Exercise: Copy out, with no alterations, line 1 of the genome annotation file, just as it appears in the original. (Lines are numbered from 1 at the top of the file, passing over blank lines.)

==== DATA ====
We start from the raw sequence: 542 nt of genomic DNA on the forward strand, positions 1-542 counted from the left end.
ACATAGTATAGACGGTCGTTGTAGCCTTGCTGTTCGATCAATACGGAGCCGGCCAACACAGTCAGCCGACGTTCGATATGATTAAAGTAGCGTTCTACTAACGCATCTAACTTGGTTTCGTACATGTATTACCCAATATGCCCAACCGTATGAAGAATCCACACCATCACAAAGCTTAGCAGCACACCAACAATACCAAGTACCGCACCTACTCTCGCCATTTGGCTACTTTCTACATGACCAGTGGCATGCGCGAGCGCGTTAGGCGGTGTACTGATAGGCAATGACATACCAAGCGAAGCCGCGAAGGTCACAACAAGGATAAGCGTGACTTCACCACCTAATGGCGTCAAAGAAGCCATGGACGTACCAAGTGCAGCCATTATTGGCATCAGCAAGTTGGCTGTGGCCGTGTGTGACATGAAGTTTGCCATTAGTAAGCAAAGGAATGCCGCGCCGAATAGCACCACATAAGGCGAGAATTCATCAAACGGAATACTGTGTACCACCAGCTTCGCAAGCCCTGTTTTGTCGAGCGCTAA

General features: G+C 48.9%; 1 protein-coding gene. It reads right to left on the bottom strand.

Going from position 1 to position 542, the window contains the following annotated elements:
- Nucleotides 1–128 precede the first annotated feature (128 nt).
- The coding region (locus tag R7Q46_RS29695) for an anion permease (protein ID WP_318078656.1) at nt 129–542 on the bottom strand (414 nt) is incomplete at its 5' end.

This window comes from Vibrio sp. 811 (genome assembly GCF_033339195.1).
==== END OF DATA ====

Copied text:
We start from the raw sequence: 542 nt of genomic DNA on the forward strand, positions 1-542 counted from the left end.